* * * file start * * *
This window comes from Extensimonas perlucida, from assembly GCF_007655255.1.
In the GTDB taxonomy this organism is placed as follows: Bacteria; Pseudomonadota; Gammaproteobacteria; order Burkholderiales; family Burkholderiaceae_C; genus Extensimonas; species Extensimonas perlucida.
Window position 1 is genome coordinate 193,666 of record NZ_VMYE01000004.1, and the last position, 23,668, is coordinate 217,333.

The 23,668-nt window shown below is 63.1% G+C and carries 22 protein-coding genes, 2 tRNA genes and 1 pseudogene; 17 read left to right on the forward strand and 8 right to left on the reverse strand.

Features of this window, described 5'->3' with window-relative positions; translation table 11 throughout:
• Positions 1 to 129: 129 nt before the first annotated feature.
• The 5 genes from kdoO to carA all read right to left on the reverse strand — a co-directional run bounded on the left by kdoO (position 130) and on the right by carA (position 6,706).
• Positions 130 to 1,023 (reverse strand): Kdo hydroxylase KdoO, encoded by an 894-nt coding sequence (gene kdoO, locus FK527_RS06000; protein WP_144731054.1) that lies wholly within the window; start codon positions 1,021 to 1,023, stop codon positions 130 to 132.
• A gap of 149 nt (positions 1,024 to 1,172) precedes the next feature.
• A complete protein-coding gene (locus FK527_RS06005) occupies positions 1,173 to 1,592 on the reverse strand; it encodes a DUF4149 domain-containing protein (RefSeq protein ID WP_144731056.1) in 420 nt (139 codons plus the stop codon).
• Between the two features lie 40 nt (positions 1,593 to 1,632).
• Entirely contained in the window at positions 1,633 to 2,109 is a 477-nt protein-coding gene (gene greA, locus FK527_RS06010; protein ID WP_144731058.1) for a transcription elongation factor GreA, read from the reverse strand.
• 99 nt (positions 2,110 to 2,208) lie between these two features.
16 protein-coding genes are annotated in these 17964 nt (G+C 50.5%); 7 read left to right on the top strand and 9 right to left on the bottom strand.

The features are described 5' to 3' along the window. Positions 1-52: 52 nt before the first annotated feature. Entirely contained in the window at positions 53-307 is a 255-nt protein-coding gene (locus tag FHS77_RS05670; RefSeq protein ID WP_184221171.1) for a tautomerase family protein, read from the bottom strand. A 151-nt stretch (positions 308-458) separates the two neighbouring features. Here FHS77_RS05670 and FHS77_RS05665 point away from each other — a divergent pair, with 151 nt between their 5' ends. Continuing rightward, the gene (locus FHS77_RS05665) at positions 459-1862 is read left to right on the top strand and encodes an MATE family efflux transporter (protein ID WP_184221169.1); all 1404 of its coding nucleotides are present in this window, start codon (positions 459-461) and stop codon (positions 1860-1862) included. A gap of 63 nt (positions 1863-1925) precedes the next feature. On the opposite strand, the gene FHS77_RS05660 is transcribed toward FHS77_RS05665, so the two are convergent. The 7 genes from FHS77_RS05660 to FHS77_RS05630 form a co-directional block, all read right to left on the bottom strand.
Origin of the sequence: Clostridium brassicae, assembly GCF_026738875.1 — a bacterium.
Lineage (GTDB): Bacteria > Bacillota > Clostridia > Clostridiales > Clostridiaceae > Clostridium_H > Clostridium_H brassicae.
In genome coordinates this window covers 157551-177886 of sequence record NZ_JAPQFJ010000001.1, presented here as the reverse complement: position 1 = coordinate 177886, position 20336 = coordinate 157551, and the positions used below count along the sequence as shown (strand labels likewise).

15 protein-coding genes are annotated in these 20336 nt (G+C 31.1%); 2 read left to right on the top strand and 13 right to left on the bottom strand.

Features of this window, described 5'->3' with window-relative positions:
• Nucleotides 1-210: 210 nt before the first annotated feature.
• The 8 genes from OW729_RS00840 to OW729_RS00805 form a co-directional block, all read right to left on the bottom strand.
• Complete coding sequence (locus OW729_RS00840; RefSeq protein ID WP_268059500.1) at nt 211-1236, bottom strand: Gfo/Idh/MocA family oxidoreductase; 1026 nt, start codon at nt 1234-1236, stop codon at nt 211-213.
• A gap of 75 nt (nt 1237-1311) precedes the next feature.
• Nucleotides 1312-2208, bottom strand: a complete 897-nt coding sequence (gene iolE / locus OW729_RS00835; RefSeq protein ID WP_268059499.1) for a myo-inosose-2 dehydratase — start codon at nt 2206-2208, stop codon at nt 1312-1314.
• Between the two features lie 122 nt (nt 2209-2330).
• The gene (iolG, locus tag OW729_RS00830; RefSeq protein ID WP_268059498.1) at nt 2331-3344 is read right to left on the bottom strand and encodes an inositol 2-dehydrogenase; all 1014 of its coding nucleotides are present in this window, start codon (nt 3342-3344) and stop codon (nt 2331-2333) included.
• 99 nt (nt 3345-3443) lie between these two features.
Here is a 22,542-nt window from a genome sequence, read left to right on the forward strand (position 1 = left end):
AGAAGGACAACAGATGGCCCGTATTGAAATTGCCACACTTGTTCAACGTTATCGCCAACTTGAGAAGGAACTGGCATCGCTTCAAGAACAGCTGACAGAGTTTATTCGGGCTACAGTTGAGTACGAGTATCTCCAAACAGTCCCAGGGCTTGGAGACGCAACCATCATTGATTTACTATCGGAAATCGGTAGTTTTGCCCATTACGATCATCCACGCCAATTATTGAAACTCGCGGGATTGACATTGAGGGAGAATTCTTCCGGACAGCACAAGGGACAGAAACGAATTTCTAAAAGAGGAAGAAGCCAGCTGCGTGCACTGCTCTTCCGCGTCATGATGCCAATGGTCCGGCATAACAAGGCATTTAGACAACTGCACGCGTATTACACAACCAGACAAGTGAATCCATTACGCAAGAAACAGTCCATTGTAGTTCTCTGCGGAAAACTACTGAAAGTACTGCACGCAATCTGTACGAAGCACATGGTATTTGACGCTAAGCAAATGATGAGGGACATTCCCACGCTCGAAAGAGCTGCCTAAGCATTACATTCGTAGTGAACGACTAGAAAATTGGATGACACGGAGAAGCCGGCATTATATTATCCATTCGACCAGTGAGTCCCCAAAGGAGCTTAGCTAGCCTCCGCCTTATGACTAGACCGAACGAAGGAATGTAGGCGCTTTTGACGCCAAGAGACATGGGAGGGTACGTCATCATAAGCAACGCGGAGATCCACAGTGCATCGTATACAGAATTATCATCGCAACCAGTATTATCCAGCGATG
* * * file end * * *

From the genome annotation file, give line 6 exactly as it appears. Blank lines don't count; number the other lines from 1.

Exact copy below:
• Positions 1 to 129: 129 nt before the first annotated feature.